Henry Blackburn on the Healing Power of Jazz
International Society of Cardiology Research Committee. Makarska, Yugoslavia 1963
Some sixty cardiovascular investigators from twenty countries assembled on the Dalmatian coast in balmy September days of 1963 to plan and stimulate international researches on the salient questions facing cardiology. Expert authorities found it near impossible not to participate at the invitation and with the support of Paul Dudley White, internationally respected leader of cardiology. The younger generation also invited were motivated to accomplish the needed preparatory work and to serve as rapporteurs for the technical reports. The goal was submission of well-reasoned recommendations to the legislative formalities of the subsequent 1966 World Congress of Cardiology in New Delhi. The imagination and enterprise of the co-chairs Paul White and Ancel Keys included setting the program and selecting its international participants as well as arranging propitious sites of ISC planning conferences. Participants included representatives from WHO and NIH and the ISC, with recognized experts in clinical, laboratory, and epidemiological investigations (Report ISC 1964).
[This active ISC Research Committee began with the first symposium on CVD epidemiology at the 1954 World Congress of Cardiology where Ancel Keys and Paul Dudley White had joined their visions for the future of the field of CVD epidemiology, for medical science and for enhanced international relations. It was formally composed with Keys and White as co-chairs, at the Brussels World Congress in 1958. Now, it began its formal works.]
On site at Makarska, all got down to productive work defining priority researches to include CVD nomenclature and diagnostic criteria, epidemiological study design, electrocardiography including computerized versions, and hypertension, and clinical physiology. The reports moved forward with general agreement on priorities for CV functional evaluation, computer applications, and pathogenesis. Special reports were prepared on studies of exotic populations in East Africa, Polynesia, Greenland, Finland and Israel, and special plans considered for on-site training in field epidemiological operations. Reports were also prepared on lipid chemistry, diet, and electrocardiographic standardization, and an interim meeting planned for Venice in Spring 1965 to complete final recommendations for the New Delhi World Congress deliberations of the ISC.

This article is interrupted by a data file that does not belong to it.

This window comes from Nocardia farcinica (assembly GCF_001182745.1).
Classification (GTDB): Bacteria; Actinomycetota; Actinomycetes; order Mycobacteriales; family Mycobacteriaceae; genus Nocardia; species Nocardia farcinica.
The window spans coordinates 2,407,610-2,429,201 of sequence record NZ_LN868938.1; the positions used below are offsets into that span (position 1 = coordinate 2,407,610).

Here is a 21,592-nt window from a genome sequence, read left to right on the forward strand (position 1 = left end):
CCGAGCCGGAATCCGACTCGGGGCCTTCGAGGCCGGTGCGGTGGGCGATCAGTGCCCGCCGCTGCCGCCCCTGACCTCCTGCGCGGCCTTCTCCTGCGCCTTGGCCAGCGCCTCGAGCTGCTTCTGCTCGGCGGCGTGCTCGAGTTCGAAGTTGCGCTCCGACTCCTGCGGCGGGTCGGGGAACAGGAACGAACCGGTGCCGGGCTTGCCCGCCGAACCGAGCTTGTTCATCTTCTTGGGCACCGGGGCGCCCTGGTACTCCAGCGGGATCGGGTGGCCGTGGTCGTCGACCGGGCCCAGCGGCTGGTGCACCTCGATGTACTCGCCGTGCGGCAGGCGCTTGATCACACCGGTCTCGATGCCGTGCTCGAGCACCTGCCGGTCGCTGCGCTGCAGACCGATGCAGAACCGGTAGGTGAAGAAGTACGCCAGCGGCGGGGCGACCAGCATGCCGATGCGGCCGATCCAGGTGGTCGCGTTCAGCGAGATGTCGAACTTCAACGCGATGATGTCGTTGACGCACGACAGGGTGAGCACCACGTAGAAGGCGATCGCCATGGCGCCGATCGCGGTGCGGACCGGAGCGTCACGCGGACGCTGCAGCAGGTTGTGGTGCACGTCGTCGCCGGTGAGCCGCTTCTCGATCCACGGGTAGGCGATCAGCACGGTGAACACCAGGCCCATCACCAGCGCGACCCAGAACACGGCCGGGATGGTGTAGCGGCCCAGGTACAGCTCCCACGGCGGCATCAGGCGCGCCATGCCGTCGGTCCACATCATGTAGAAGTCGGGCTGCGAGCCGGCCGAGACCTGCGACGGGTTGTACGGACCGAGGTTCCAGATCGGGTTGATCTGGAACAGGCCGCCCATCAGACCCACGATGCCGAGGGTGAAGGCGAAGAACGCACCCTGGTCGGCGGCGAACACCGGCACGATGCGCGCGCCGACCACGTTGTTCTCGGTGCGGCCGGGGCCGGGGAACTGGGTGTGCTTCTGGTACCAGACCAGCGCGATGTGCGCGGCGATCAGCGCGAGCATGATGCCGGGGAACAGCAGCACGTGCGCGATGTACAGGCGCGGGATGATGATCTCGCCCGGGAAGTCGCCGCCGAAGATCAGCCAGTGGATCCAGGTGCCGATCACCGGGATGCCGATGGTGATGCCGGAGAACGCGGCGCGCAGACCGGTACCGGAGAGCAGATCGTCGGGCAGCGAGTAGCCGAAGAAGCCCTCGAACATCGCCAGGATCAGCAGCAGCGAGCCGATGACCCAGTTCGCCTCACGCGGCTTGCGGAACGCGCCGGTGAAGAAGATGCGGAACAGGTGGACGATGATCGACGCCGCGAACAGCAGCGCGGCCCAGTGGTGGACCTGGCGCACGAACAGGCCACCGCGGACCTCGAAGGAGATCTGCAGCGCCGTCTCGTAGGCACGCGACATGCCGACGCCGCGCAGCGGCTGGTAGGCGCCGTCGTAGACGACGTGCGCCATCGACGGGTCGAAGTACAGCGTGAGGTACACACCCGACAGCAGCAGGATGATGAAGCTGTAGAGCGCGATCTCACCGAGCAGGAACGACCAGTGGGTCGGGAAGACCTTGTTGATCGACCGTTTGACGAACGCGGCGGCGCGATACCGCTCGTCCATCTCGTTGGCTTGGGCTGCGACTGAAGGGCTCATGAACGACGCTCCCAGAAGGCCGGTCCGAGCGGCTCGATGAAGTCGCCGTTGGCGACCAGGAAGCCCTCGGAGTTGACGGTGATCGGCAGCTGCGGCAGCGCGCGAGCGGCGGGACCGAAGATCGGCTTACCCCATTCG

At Makarska’s Hotel Jadran on the Dalmatian coast, on the final evening, the working groups summarized and read their findings to one another in plenary session. The next morning they were to convene and vote and sign final approval of the broad new recommendations for cardiovascular research needed worldwide. Their recommendations would provide the framework for new priorities in CVD research and training for the society. Henry Blackburn tells the story from that point: